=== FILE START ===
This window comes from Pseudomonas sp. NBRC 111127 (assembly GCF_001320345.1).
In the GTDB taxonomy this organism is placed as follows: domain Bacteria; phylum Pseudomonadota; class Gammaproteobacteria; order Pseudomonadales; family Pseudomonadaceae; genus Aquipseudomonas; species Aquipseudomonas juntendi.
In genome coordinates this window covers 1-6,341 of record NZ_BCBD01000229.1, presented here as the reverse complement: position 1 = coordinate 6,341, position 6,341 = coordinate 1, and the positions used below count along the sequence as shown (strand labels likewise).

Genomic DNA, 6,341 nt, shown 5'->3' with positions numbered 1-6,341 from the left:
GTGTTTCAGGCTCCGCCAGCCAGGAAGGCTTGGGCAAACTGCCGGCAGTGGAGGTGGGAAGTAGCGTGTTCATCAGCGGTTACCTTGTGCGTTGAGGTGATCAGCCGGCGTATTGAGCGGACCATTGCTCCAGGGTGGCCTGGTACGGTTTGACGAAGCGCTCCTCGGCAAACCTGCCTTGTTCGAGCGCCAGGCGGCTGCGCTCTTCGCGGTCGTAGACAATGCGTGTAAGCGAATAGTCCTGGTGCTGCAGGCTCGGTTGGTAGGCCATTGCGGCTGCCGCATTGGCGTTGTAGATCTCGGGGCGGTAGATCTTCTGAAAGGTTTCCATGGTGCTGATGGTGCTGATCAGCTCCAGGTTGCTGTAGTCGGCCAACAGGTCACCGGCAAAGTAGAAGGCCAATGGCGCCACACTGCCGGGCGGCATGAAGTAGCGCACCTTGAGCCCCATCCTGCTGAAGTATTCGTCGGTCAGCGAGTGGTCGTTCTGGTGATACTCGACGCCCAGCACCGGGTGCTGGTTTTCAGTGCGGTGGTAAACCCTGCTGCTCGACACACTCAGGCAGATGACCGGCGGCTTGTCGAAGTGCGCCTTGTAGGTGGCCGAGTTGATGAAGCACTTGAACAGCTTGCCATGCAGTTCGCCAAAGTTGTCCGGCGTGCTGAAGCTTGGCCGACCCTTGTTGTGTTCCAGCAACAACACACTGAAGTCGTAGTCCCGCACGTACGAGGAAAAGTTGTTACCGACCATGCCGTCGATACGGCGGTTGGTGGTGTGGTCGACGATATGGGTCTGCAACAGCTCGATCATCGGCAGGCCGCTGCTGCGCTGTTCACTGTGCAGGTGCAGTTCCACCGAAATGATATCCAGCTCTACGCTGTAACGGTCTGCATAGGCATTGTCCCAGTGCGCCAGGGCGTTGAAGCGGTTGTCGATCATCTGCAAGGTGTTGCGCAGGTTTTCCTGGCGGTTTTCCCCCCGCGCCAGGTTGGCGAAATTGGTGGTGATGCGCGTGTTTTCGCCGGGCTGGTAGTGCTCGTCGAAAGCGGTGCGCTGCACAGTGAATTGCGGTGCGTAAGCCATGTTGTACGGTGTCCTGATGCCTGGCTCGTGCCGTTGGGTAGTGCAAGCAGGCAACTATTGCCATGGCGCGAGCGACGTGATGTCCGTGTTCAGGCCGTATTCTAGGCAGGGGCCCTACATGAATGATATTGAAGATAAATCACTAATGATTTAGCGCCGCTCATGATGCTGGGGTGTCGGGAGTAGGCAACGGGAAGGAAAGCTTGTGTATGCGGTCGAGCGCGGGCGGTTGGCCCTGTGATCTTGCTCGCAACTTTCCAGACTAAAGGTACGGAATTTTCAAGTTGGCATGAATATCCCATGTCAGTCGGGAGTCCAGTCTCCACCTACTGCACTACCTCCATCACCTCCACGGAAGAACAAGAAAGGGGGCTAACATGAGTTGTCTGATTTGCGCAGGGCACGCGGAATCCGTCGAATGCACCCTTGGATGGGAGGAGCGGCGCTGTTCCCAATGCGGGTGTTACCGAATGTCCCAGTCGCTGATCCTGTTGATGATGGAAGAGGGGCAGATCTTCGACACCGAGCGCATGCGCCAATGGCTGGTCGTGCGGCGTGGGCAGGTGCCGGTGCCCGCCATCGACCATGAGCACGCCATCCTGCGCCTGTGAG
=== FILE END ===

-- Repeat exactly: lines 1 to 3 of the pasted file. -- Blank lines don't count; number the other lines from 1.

This window comes from Pseudomonas sp. NBRC 111127 (assembly GCF_001320345.1).
In the GTDB taxonomy this organism is placed as follows: domain Bacteria; phylum Pseudomonadota; class Gammaproteobacteria; order Pseudomonadales; family Pseudomonadaceae; genus Aquipseudomonas; species Aquipseudomonas juntendi.
In genome coordinates this window covers 1-6,341 of record NZ_BCBD01000229.1, presented here as the reverse complement: position 1 = coordinate 6,341, position 6,341 = coordinate 1, and the positions used below count along the sequence as shown (strand labels likewise).